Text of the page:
The charity is thought to be responding to harsh criticism following recent anti-Semitic remarks about British Jews by its trustee, politician Baroness Jenny Tonge. (Tonge has since been forced to resign as a Christian Aid trustee. She was promoted to the British House of Lords by her Liberal Party leader following her initial remarks in 2004 defending the suicide bombing of Israelis.)

Christian Aid has itself been accused of anti-Semitism in the past, for example for its campaign concerning international “trade justice” which appeared to blame Jews for this phenomenon.

Some Anglicans had been so upset with Christian Aid’s previously vicious views on Israel that they set up a website titled “Christian Hate?”

* For more on Jenny Tonge, see For and against: the British MP who would be a suicide bomber (Jan. 26, 2004).

* For more on Christian Aid, see the note in the dispatch YWCA says Israel is “just like Hitler” (Feb. 25, 2005).

SHARON CELEBRATES 79TH BIRTHDAY IN DEEP COMA

Former Israeli prime minister Ariel Sharon turned 79 years old yesterday, remaining deep in a coma more than 13 months after his devastating second stroke. There was no celebration in his closely-guarded room at Sheba Medical Center at Tel Hashomer hospital near Tel Aviv. A hospital spokesman said his condition was “unchanged.”

For more on Sharon, see my article “Ariel Sharon, ‘A colossus of our time’”.

FROM TODAY, ISRAEL TO GET ACTING DRUZE AS PRESIDENT

Israel will appoint Majali Wahabe its first acting Druze president today, to replace acting president Dalia Itzik who leaves for a week-long visit to the U.S. Wahabe, from the ruling Kadima party, will also serve as Acting Knesset Speaker during Itzik’s absence.

Under Israeli law, the Knesset speaker becomes acting president, if the incumbent is absent. Itzik took up the post in late January after Moshe Katsav took leave of absence following the Israeli attorney-general’s recommendation to indict him on sex crime charges.

The Druze, a breakaway sect from Islam, are found mainly in Lebanon, Syria, Israel and Jordan. Most Druze in Israel are loyal to the state.

“WEST BANK STORY,” A MUSICAL SET IN CONFLICT, WINS OSCAR

West Bank Story, a musical satire about dueling Arab and Israeli falafel stands on the West Bank took home an Oscar on Sunday for Best Live Action Short Film at the 79th Annual Academy Awards. American filmmaker Ari Sandel spoofed the Hollywood classic West Side Story with a plot involving tensions between the owners of Palestinian humus and Israeli falafel stands competing side by side, while David, an Israeli soldier, falls in love with Fatima, the daughter of the humus-stand owning family.

Sandel, 32, the film’s director and co-writer, is active in several political organizations, including Peace Now. Sandel, whose mother is American and whose father is Israeli, has stressed in interviews that he was careful to maintain balance in his film.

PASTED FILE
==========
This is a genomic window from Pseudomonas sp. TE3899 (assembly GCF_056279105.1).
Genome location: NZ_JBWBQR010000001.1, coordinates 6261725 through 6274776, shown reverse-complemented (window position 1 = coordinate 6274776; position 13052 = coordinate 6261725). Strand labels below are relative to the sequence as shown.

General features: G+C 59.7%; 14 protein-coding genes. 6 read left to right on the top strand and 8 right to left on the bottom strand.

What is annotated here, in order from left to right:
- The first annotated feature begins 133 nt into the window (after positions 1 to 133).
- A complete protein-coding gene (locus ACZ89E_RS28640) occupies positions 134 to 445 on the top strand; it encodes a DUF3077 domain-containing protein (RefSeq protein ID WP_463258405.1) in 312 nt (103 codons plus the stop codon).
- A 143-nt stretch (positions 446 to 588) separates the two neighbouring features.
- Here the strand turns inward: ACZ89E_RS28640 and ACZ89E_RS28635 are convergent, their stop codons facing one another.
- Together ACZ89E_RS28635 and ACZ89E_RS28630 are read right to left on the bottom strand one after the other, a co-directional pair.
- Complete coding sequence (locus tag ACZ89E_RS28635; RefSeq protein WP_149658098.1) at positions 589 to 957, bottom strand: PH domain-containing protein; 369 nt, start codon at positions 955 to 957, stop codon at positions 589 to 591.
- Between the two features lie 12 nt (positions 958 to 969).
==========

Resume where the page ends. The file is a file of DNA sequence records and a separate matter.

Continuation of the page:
KUWAITI NEWSPAPER: THREE GULF STATES AGREE TO ISRAELI FLIGHTS EN ROUTE TO HIT IRAN

The Kuwaiti newspaper, Al-Siyasa, reported on Sunday that three Arab states in the Persian Gulf would be willing to allow the Israeli Air Force to enter their airspace in order to reach Iran in case of an attack on its nuclear facilities.

The report states that a diplomat from one of the Gulf States visiting Washington last weekend said Qatar, Oman and the United Arab Emirates, have told the United States that they would not object to Israel using their airspace, despite fears of an Iranian response.

The newspaper added that NATO leaders are urging Turkey to open its airspace for an attack on Iran. According to a British diplomat who spoke to an Al-Siyasa correspondent, Turkey will not repeat the mistake it made in 2003, when it refused to open its airspace to U.S. Air Force overflights en route to attacking Iraq.

On Saturday the (London) Daily Telegraph reported that Israel is negotiating with the U.S. over permission for an “air corridor” over Iraq, should an attack on Iran’s nuclear facilities become necessary.

Ephraim Sneh, Israel’s Deputy Defense Minister, denied the claim. “This is baseless information. Maybe people like to divert (attention from) the need for immediate economic sanctions (with) stories about imminent Israeli action, which is not on the agenda,” he said.

Were the report true, this would not mark the first time IAF planes passed through Iraqi airspace. On June 17, 1981 an IAF air strike demolished the Osirak nuclear reactor being constructed under Saddam Hussein’s regime.

THE “YOGA BUS” TAKES OFF FROM TEL AVIV

The first article attached below, from AP, reports that “Stressed-out commuters got a peaceful surprise as they boarded an Israeli bus on Tuesday: a yoga instructor with a microphone coaching them how to breathe correctly.”

The yoga bus, which has run every Tuesday for three weeks in Tel Aviv, has been a success: “Most of the passengers on the bus participated, and many said they felt relaxed and more ready for work.”